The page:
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Gay men banned from helping ease national blood shortage

"This has a chilling effect," says Health Imperatives CEO Julia Kehoe. "Policies like this actually worsen health outcomes."

The COVID pandemic has caused what the American Red Cross calls its worst blood shortage in over a decade.

But despite a national blood crisis, federal policy dating to the beginning of the AIDS epidemic mandates that gay and bisexual men can give blood only after abstaining from sex for three months.

Massachusetts is among several states demanding that the Food and Drug Administration end its 40-year ban on gay and bisexual blood donors.

Gay and bisexual men account for 66% of new HIV infections each year, with Black and Latino gay and bisexual men among the most affected, according to the CDC. The government is working to reduce new HIV infections by 75% by 2025.

The FDA policy prevents men already experiencing discrimination from talking to their healthcare providers and sexual partners, says Julia Kehoe, CEO of the nonprofit Health Imperatives organization. Health Imperatives works to reduce sexual and reproductive healthcare disparities on the Cape, South Coast and Islands by providing access to HIV and AIDS support.

Patrick Flanary spoke to Health Imperatives CEO Julia Kehoe about the policy, which she calls dangerous and discriminatory.

Patrick Flanary: I hear about all this demand for blood. But if you're a sexually active gay man, you're banned from donating it. Is it time to revise that policy?

Julia Kehoe, CEO, Health Imperatives: Absolutely. It's always been time to revise it, frankly, because it's always been discriminatory by definition, by banning an entire population. But right now there's absolutely no reason for it.

PF: Several states, including Massachusetts, are demanding that the FDA put an end to this policy. Julia, at one time, you advised policy development at the state level for Health and Human Services. Secretary Marylou Sudders recently signed a letter calling on the FDA commissioner to end the ban. Is the policy a matter of safety or discrimination at this point?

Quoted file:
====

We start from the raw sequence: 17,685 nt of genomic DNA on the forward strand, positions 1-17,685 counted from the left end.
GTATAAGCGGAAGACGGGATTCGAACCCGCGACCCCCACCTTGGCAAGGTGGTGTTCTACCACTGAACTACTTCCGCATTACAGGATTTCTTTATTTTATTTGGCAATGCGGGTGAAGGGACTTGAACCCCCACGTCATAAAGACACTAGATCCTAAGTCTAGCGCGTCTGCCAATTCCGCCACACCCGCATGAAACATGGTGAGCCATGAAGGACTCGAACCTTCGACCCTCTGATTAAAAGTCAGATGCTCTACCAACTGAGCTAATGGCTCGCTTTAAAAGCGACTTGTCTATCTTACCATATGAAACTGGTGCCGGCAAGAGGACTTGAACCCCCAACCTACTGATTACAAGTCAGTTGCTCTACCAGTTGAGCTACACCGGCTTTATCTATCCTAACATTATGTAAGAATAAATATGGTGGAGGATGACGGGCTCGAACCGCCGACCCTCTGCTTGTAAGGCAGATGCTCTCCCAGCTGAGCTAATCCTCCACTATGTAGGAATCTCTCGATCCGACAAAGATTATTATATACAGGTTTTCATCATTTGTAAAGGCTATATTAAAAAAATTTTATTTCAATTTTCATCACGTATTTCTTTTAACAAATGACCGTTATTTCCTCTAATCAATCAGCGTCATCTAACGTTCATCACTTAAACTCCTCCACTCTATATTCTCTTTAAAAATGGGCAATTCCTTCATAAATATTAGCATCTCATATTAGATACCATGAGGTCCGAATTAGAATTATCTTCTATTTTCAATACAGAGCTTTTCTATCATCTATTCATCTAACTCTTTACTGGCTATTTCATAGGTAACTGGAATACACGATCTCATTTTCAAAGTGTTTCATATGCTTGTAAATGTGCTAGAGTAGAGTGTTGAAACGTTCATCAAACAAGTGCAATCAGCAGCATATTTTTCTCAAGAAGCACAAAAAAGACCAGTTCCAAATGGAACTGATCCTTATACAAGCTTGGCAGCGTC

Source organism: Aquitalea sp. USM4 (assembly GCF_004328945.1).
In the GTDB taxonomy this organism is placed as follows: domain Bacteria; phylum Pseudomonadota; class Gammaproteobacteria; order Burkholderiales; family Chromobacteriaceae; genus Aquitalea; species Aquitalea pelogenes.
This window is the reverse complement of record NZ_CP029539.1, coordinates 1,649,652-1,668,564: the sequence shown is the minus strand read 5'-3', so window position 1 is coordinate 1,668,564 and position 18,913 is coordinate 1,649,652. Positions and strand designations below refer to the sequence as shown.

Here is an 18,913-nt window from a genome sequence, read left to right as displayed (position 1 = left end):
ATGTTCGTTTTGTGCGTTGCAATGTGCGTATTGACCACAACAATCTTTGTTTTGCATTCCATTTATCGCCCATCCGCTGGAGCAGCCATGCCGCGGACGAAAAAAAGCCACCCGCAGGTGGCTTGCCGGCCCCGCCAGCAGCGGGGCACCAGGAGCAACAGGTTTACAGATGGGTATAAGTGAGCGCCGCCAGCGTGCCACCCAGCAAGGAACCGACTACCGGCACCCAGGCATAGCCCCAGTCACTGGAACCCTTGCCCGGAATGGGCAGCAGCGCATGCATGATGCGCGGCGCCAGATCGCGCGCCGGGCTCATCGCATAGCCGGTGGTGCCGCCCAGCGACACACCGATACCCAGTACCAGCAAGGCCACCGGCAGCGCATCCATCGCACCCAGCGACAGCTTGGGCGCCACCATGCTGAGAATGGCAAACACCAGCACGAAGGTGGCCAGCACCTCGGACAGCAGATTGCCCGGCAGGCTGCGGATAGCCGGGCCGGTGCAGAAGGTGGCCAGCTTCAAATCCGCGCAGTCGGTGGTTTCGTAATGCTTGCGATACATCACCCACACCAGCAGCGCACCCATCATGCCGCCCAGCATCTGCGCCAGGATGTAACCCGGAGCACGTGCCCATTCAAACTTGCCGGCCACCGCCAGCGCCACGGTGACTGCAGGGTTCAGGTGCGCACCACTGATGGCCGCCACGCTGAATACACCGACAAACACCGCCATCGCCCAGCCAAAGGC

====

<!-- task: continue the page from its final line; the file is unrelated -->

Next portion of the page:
JK: Both. The vast majority of men who have sex with men do not have HIV. And we know that HIV is transmitted by behavior. And so what we need to look at is risky behaviors, not a particular population. Since the first ban was initiated 40 years ago, there have been incredible advances in both testing and prevention. And so now the testing that the FDA mandates for blood donations can pick it up within 11 days.

Policies like this actually worsen health outcomes because people have misconceptions about what it means, and it also makes younger people afraid to talk to their healthcare providers or their sexual partners. People need to know that men who have sex with men can have healthy lives. And whether they live with HIV or don't, I truly believe that policies that further stigmatize populations — particularly those who are impacted by other types of discrimination — are dangerous and lead to increased poor outcomes in other ways.

PF: How do we destigmatize this?

JK: I think we need to be open and, first of all, call out policies that are discriminatory when we see them and not just when it has an impact on other people.

PF: Do you know of any gay or bisexual men who have been turned away? And what are they telling your organization about that experience?

JK: I just spoke with someone on Friday who was really upset. He'd just gotten an email from the Red Cross saying there's a blood shortage and would he please donate. And he said, "Would I donate? I would love to but I'm not eligible." This has a chilling effect. One of the things that we're seeing now that is particularly disturbing is that young men really aren't as aware of the risks of HIV the way men were in the '80s and '90s — especially young men of color not knowing about all of the risks and the ability to have HIV prophylaxis.

PF: How likely is this ban to be overturned? Is the FDA going to do anything about it?

JK: I'm an eternal optimist. So I hope that this blood shortage brought attention to an issue that, once they review it, they realize that this policy is outdated and needs to be changed.

Patrick Flanary is a dad, journalist, and host of Morning Edition.